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Schizophr Bull. 1991;17(4):597-608.

Reduced neuronal size in posterior hippocampus of schizophrenic patients.

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  • 1McLean Hospital, Belmont, MA 02178.

Abstract

The hippocampus, an integral component of the corticolimbic circuitry of the brain, has been recently implicated in the pathophysiology of schizophrenia. This article has employed quantitative morphometric techniques to determine whether abnormalities of posterior hippocampal cross-sectional area, as well as the number, size, and degree of disarray of pyramidal neurons were present in 9 control and 14 schizophrenic subjects. Seven schizophrenic patients showed evidence of superimposed mood disturbance (schizoaffective type), while the remaining seven were a mixture of paranoid, undifferentiated, and catatonic types. All morphometric measurements were conducted under strictly blind conditions; stepwise multiple regression and analyses of covariance were used to evaluate the effects of various confounding variables. There were no differences in the cross-sectional size of the hippocampus or degree of neuronal disarray between the two groups. Similarly, the number of pyramidal neurons was also the same in sectors Cornu Ammonis (CA) 2, CA 3, and CA 4 for the controls and schizophrenic subjects. In CA 1, the schizophrenic subjects without mood disturbances showed a significant reduction (36%) of pyramidal neuron numbers when compared with those of both controls and patients with mood disturbance. Pyramidal neurons were smaller in all sectors of the schizophrenic specimens, CA 1 (p less than or equal to 0.01), CA 2 (p less than or equal to 0.01), CA 3 (p less than or equal to 0.01), and CA 4 (p less than or equal to 0.005), but there were no differences with respect to the presence of mood disturbances. Corrections for the effects of age, postmortem interval, fixation interval, hypoxia, and neuroleptic exposure did not alter the pattern in the data. The significance of a smaller size of hippocampal pyramidal neurons in this group of schizophrenic specimens is unclear, but it is consistent with the suggestions of other laboratories that there may be altered function of this brain region in chronically psychotic individuals.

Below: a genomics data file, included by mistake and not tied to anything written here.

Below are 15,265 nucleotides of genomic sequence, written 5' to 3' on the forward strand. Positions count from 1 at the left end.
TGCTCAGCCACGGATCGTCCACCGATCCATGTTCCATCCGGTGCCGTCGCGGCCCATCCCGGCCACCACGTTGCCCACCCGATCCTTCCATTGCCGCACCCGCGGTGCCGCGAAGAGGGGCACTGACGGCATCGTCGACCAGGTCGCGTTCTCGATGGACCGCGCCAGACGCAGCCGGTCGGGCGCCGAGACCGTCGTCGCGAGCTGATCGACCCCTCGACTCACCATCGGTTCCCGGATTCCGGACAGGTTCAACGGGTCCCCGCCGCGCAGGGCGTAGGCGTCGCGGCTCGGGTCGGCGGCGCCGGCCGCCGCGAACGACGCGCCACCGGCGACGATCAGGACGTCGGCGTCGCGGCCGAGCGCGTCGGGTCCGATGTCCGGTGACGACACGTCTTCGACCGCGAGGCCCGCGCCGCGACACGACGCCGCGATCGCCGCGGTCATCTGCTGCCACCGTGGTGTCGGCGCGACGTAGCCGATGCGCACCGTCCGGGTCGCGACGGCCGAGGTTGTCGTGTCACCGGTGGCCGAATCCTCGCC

PMID:
1805353
[PubMed - indexed for MEDLINE]
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